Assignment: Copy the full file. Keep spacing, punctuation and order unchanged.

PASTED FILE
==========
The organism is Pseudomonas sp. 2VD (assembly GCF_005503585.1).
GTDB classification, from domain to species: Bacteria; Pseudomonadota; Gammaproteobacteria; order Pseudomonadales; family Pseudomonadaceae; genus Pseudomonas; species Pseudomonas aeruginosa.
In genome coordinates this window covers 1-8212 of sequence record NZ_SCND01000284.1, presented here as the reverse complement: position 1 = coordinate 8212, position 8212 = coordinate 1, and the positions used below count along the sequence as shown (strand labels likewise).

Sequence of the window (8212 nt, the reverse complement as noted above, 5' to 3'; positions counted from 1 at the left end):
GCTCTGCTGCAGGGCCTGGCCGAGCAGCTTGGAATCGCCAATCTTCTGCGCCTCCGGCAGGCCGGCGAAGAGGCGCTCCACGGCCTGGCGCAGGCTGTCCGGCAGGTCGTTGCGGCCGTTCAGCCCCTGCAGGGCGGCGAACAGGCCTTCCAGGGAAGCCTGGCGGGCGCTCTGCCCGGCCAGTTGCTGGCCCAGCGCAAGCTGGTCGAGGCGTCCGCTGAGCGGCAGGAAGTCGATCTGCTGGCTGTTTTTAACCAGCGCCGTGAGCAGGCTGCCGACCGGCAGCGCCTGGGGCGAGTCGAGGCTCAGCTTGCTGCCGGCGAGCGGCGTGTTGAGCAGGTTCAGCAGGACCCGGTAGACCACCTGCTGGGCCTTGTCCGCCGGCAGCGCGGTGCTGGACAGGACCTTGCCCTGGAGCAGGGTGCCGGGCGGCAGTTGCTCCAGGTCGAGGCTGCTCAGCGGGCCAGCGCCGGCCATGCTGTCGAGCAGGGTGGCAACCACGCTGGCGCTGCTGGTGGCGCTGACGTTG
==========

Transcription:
The organism is Pseudomonas sp. 2VD (assembly GCF_005503585.1).
GTDB classification, from domain to species: Bacteria; Pseudomonadota; Gammaproteobacteria; order Pseudomonadales; family Pseudomonadaceae; genus Pseudomonas; species Pseudomonas aeruginosa.
In genome coordinates this window covers 1-8212 of sequence record NZ_SCND01000284.1, presented here as the reverse complement: position 1 = coordinate 8212, position 8212 = coordinate 1, and the positions used below count along the sequence as shown (strand labels likewise).

Sequence of the window (8212 nt, the reverse complement as noted above, 5' to 3'; positions counted from 1 at the left end):
GCTCTGCTGCAGGGCCTGGCCGAGCAGCTTGGAATCGCCAATCTTCTGCGCCTCCGGCAGGCCGGCGAAGAGGCGCTCCACGGCCTGGCGCAGGCTGTCCGGCAGGTCGTTGCGGCCGTTCAGCCCCTGCAGGGCGGCGAACAGGCCTTCCAGGGAAGCCTGGCGGGCGCTCTGCCCGGCCAGTTGCTGGCCCAGCGCAAGCTGGTCGAGGCGTCCGCTGAGCGGCAGGAAGTCGATCTGCTGGCTGTTTTTAACCAGCGCCGTGAGCAGGCTGCCGACCGGCAGCGCCTGGGGCGAGTCGAGGCTCAGCTTGCTGCCGGCGAGCGGCGTGTTGAGCAGGTTCAGCAGGACCCGGTAGACCACCTGCTGGGCCTTGTCCGCCGGCAGCGCGGTGCTGGACAGGACCTTGCCCTGGAGCAGGGTGCCGGGCGGCAGTTGCTCCAGGTCGAGGCTGCTCAGCGGGCCAGCGCCGGCCATGCTGTCGAGCAGGGTGGCAACCACGCTGGCGCTGCTGGTGGCGCTGACGTTG